Charles River Laboratories

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Charles River Laboratories, Inc.
Public
Traded asNYSECRL
S&P 400 Component
IndustryPharmaceutical/medical devices
Founded1947; 72 years ago (1947)
HeadquartersWilmington, Massachusetts
Key people
James C. Foster (CEO)
Websitewww.criver.com

Charles River Laboratories, Inc., is an American corporation specializing in a variety of preclinical and clinical laboratory services for the pharmaceutical, medical device and biotechnology industries.[1] It also supplies assorted biomedical products and research and development outsourcing services for use in the pharmaceutical industry. According to its website, its customers include leading pharmaceutical, biotechnology, agrochemical, government, and academic organization around the globe.[2]

The chairman and chief executive officer is James C. Foster, the son of founder Henry Foster.

History[edit]

Charles River was founded in 1947 by Henry Foster, a young veterinarian who purchased one thousand rat cages from a Virginia farm and set up a one-man laboratory in Boston, overlooking the Charles River. In an effort to fulfill the regional need for laboratory animal models, he bred, fed, and cared for the animals and personally delivered them to local researchers.

In 1955, the company's headquarters were relocated to their current home in Wilmington, Massachusetts.

The organization became an international entity in 1966 with the opening of a new animal production facility in France.

The first commercial, comprehensive genetic monitoring program was implemented by Charles River in 1981. Three years later, they were acquired by Bausch & Lomb. During this time, Henry and Jim Foster are still in charge of the company.

In 1988, the organization started to expand their portfolio to include the creation of transgenic mice and rats.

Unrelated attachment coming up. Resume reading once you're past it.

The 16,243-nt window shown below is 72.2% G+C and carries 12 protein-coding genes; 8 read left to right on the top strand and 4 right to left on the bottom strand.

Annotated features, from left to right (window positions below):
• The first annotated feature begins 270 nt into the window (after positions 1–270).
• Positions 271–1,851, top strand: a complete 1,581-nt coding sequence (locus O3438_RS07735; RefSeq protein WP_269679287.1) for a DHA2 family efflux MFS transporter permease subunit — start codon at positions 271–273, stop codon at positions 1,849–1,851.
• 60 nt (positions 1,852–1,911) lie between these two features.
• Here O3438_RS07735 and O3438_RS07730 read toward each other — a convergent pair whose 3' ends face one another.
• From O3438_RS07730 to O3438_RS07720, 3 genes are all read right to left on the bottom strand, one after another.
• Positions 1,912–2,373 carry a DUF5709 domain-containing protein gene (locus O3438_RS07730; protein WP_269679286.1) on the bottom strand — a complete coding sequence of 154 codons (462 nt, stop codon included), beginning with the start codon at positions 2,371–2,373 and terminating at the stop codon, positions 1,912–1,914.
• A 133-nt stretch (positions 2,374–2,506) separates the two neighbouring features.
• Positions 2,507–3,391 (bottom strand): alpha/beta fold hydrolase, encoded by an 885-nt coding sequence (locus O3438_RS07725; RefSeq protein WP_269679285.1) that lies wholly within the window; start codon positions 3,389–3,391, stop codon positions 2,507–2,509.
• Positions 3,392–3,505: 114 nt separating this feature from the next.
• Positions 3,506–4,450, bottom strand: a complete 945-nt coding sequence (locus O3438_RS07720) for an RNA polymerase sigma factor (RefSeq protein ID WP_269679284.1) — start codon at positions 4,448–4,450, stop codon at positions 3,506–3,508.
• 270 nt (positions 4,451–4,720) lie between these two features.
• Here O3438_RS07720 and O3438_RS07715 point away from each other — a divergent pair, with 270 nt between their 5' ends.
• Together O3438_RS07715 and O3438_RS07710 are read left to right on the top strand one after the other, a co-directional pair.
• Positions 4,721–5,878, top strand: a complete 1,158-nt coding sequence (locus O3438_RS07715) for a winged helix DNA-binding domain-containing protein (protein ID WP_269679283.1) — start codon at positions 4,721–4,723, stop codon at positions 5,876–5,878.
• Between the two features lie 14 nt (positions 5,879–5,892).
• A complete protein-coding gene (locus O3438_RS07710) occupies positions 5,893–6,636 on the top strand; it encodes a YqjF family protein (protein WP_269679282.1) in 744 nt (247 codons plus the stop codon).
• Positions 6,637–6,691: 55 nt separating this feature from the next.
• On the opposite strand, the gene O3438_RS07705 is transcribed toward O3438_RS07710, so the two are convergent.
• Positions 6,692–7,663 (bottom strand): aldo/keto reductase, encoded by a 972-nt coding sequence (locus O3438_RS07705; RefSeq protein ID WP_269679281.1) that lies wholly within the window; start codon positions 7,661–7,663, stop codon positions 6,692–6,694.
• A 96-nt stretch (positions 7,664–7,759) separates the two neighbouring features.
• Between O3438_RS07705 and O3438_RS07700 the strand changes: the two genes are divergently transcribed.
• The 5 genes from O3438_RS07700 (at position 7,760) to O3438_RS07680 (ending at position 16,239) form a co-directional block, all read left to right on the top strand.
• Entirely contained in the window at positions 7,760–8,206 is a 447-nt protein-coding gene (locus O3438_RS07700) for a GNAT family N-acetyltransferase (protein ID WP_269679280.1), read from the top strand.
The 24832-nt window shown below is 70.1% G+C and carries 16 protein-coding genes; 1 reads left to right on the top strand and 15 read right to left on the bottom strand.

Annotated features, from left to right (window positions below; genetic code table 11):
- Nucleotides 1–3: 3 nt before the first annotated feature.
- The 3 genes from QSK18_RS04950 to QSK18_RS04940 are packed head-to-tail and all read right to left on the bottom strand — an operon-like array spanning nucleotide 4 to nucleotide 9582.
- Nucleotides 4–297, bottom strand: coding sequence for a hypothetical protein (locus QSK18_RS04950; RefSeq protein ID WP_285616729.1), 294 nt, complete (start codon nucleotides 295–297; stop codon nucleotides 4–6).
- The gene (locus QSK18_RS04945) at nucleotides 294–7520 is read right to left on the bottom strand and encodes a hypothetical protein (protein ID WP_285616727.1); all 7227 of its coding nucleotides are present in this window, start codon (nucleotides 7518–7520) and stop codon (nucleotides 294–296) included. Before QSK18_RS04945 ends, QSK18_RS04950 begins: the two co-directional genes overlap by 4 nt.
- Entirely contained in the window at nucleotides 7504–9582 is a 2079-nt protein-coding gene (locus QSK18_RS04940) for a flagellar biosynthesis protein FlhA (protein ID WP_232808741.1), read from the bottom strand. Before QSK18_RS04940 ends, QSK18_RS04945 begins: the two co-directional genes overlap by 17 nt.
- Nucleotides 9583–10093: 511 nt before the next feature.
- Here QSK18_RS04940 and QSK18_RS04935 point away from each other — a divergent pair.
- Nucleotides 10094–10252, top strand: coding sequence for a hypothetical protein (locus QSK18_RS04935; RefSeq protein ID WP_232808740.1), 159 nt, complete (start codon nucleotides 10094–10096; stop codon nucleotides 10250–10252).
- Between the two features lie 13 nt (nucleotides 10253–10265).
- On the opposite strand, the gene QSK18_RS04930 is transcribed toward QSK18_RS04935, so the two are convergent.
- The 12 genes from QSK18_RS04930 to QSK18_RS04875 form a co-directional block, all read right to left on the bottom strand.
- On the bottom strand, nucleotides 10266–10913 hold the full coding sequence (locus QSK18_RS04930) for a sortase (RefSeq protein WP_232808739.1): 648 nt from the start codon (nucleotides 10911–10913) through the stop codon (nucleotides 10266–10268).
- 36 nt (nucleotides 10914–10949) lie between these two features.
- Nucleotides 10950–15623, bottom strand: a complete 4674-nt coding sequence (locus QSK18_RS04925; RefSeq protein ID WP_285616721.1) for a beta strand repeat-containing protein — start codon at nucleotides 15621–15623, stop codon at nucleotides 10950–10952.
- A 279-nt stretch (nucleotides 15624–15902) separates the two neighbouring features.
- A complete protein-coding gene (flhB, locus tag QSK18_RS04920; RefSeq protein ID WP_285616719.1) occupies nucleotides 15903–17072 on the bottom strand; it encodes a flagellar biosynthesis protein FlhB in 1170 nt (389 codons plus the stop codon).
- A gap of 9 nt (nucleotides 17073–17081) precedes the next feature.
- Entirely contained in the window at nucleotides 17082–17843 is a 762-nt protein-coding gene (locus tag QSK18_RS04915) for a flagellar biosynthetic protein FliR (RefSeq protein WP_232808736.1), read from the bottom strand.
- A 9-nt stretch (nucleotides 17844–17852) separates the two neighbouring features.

In the 1990s, Charles River expanded their portfolio further. They purchased Specific Pathogen Antigen Free Avian Services (SPAFAS) and serologic diagnostic services Merck, Sharp, and Dohme in 1992 and started offering in vitro endotoxin testing two years later.

Between 1996 and 2000, the company acquired Endosafe, Inc., was bought back from Bausch & Lomb by Jim Foster, acquired Sierra Biomedical, expanded its portfolio to offer biopharmaceutical services, and went public on the New York Stock Exchange.

Charles River launched the Humane Care Imperative in 2002, designed to raise awareness and train their employees on the importance of animal welfare. The same year, they were named "Company of the Year" by The Boston Globe. The company then introduced preconditioning services in 2005 to provide their customers with study-ready animals.

In 2008, Charles River signs a ten-year contract to partner with the National Cancer Institute and opens a facility in Frederick, Maryland.

From 2008-2013, Charles River acquires several companies including NewLab Bioquality AG, MIR Preclinical Services, Piedmont Research Center, LLC, Cerebricon, Ltd., Accugenix, and Vital River, allowing the company to expand their research models and services portfolio to drug development and discovery markets in China.

The acquisitions of Argenta and BioFocus in 2014 allowed Charles River to establish themselves as a full-service, early-stage contract research organization with integrated in vitro and in vivo capabilities from target discovery through preclinical development.

Today, Charles River has over 80 facilities, operates in 20 countries, and employs over 14,000 people worldwide. They offer support in the fields of basic research, drug discovery, safety and efficacy, clinical support, and manufacturing.

The company's broad portfolio allowed them to support the development of approximately 85% of FDA-approved drugs in 2018.[3]

Mergers[edit]

In October 2003, Charles River Laboratories merged with Inveresk, a research company based in the United Kingdom. The company was known then as Charles River Laboratories. Inveresk specialised in clinical research and pre-clinical testing, and their main facilities are in Edinburgh, Scotland.[citation needed] In late 2009, Charles River sold its Clinical Services Division in Edinburgh to Quotient Bioresearch.[citation needed]